Women who take the common painkiller ibuprofen for even short periods during early pregnancy could be harming the fertility of their daughters, a new study suggests.
French researchers found evidence that ibuprofen, when taken for just two-to-seven days in the first three months of pregnancy, might dramatically reduce the number of eggs baby girls end up with.
The painkiller was associated with a dramatic loss of the germ cells that go into making the follicles from which female eggs develop. Lab tests showed the germ cells either died or failed to grow and multiply at the usual rate.
"Baby girls are born with a finite number of follicles in their ovaries and this defines their future reproductive capacity as adults," says Dr Severine Mazaud-Guittot from the French National Institute of Health and Medical Research (INSERM).
"A poorly-stocked initial reserve will result in a shortened reproductive life span, early menopause or infertility."
Researchers harvested the ovarian tissue of 185 legally-terminated foetuses, with their mother's consent.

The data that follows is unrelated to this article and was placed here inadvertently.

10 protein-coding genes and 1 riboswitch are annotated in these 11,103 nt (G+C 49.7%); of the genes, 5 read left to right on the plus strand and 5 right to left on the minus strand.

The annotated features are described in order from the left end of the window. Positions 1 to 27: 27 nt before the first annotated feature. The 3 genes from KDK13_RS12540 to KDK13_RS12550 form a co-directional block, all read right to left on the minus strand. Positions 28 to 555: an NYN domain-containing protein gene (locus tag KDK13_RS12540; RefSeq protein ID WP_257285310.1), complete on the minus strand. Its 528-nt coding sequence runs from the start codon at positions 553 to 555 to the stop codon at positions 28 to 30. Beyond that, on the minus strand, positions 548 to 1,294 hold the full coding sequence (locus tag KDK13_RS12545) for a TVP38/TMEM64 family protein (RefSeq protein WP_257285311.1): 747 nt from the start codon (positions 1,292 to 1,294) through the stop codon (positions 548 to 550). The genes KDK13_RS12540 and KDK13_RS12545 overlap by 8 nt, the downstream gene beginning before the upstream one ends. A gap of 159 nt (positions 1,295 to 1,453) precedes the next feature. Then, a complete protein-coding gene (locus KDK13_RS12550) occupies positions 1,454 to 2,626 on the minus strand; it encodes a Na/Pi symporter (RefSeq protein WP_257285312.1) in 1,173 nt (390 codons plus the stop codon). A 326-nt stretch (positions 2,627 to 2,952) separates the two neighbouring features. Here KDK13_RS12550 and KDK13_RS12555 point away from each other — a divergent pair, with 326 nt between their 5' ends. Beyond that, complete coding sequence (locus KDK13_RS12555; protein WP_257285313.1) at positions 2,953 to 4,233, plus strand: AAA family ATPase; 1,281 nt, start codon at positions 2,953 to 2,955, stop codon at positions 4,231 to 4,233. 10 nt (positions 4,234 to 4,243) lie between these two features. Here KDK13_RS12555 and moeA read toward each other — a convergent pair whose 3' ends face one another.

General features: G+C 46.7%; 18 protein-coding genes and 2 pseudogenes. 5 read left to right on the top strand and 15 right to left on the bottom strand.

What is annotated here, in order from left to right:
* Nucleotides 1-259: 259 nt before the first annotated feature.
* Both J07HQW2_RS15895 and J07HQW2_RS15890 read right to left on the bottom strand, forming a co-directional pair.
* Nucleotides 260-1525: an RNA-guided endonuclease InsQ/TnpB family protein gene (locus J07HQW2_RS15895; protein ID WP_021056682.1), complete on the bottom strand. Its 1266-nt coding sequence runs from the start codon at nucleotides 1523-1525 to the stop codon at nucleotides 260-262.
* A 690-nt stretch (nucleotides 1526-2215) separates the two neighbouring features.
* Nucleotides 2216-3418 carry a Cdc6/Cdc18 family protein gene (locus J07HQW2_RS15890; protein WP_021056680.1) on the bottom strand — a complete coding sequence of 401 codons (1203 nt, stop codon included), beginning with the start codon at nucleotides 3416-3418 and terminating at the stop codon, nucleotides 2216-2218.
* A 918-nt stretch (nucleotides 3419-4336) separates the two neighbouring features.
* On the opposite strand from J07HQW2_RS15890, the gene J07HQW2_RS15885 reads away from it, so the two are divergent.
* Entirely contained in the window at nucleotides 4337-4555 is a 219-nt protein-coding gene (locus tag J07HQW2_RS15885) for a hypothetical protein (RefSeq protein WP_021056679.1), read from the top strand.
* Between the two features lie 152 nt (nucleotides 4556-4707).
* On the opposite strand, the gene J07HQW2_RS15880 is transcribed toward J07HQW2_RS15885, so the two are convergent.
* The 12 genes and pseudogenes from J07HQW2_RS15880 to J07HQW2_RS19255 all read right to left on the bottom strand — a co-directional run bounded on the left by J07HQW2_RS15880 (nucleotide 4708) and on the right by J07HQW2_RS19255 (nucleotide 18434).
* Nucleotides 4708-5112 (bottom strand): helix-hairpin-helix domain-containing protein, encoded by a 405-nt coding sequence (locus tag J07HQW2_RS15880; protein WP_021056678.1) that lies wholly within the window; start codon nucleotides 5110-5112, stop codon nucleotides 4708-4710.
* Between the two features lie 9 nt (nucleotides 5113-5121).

They then cultured the ovarian tissue in a lab. Tissue from each foetus was divided, with one sample exposed to ibuprofen, the other not.
Ibuprofen was found to cross the placental barrier, with foetuses essentially exposed to the same concentration of the drug as the mother.
"We found that two-to-seven days of exposure to ibuprofen dramatically reduced the germ cell stockpile in human foetal ovaries during the first trimester of pregnancy and the ovaries did not recover fully from this damage," Dr Mazaud-Guittot said.
"This suggests that prolonged exposure to ibuprofen during foetal life may lead to long-term effects on women's fertility", with concerns negative effects could carry on until the 24th week of pregnancy.
It is estimated that about 30 per cent of pregnant women take ibuprofen in their first trimester.
Current recommendations say the drug should not be taken after that time, as it is known to increase the risk of foetal malformations. However, there was no firm guidance on whether or not it is safe to take the drug in the early weeks.
Australian experts say more research is needed to determine if the same detrimental effects would be seen in live foetuses.
But they say all pregnant women should avoid any unnecessary medications in early pregnancy.
"It is also unclear whether the drop in the egg count observed in lab conditions really represents a clinically significant reduction of the fertility potential later in life," says Luk Rombauts, a Monash University reproductive expert and vice president of the Fertility Society Australia.
"On the other hand, women are believed to be born with a limited supply of eggs that cannot be replenished so any drop in the number of eggs they start off with should be a significant concern."
The study was published in the journal Human Reproduction.